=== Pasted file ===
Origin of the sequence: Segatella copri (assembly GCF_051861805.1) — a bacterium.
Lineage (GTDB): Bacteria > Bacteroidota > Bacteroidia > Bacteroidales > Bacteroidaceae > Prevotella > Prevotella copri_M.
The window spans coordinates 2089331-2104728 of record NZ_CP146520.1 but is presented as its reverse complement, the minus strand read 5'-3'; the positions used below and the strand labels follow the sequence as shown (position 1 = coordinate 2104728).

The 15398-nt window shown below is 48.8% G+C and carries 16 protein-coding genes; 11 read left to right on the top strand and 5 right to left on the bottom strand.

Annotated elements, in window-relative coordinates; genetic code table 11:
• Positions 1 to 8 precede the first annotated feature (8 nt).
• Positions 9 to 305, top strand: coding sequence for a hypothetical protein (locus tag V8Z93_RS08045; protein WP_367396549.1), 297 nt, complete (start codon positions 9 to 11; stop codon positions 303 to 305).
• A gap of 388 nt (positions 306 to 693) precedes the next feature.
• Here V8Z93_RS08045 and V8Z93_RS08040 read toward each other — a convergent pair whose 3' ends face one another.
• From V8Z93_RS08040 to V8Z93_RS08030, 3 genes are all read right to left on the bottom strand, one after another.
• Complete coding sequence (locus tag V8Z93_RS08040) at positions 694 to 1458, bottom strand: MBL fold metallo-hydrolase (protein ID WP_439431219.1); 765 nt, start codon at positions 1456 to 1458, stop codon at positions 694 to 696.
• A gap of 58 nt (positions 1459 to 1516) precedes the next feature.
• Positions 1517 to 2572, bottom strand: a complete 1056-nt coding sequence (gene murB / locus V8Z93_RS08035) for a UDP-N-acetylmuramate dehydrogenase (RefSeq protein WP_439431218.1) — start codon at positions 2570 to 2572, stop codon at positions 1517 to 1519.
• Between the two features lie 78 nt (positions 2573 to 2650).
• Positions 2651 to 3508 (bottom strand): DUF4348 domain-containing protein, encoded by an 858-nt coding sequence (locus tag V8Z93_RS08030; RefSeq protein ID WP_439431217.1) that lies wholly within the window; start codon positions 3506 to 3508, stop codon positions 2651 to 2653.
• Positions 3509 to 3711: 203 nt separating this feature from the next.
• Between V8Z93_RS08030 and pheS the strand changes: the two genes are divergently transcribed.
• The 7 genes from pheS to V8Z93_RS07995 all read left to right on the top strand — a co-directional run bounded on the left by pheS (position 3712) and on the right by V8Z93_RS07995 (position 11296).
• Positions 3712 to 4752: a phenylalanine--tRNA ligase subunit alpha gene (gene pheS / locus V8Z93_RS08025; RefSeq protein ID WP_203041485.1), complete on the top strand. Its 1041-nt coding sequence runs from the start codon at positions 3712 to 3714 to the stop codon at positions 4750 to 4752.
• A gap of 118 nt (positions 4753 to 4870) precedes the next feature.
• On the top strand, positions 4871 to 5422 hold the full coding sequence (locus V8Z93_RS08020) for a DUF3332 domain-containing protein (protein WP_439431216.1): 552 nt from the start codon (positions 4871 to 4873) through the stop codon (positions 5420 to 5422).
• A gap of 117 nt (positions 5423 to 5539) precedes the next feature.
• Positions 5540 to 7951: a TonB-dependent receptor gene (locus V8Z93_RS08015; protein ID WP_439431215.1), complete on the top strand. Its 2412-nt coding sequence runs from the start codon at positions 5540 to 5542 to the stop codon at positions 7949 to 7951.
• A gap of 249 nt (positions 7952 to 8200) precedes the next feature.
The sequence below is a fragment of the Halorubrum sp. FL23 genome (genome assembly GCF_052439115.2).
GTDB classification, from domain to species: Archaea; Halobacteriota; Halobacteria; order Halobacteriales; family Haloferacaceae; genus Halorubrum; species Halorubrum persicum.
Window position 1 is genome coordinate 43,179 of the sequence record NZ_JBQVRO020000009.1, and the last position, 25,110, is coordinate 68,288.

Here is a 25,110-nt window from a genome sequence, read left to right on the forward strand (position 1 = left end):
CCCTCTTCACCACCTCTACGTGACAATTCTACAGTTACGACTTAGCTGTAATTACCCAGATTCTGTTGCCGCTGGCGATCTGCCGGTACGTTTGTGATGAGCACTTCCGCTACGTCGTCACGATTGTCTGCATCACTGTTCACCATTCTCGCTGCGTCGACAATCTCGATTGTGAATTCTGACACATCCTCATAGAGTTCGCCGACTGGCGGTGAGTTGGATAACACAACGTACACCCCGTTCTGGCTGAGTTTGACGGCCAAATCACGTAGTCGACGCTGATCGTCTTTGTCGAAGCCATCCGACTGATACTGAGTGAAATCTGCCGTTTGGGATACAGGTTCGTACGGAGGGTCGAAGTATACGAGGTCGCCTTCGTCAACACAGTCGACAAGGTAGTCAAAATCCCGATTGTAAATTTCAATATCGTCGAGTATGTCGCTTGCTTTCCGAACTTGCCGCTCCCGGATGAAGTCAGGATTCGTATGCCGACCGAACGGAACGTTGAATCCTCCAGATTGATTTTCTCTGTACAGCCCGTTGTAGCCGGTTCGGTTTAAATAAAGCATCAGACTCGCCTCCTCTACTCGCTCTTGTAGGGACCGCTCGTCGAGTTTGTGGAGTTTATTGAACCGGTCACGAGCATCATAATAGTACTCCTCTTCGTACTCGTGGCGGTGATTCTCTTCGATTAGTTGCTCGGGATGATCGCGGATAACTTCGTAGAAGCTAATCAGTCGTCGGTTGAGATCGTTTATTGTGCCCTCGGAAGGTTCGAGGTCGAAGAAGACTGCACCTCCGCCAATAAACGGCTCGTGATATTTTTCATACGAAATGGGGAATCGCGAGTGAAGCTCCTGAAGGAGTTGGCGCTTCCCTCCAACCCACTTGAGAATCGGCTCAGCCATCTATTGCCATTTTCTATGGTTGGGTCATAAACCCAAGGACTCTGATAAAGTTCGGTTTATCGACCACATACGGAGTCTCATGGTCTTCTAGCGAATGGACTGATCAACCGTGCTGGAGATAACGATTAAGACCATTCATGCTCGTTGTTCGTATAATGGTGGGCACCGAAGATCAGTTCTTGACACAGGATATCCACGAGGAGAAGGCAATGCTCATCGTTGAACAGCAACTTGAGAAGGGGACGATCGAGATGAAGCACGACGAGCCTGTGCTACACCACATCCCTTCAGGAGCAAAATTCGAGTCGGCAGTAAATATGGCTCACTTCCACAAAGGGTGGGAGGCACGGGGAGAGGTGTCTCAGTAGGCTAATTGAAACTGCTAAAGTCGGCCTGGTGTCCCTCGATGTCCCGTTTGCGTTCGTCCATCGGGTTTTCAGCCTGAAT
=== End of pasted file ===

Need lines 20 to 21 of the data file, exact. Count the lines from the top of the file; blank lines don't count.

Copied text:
• A gap of 118 nt (positions 4753 to 4870) precedes the next feature.
• On the top strand, positions 4871 to 5422 hold the full coding sequence (locus V8Z93_RS08020) for a DUF3332 domain-containing protein (protein WP_439431216.1): 552 nt from the start codon (positions 4871 to 4873) through the stop codon (positions 5420 to 5422).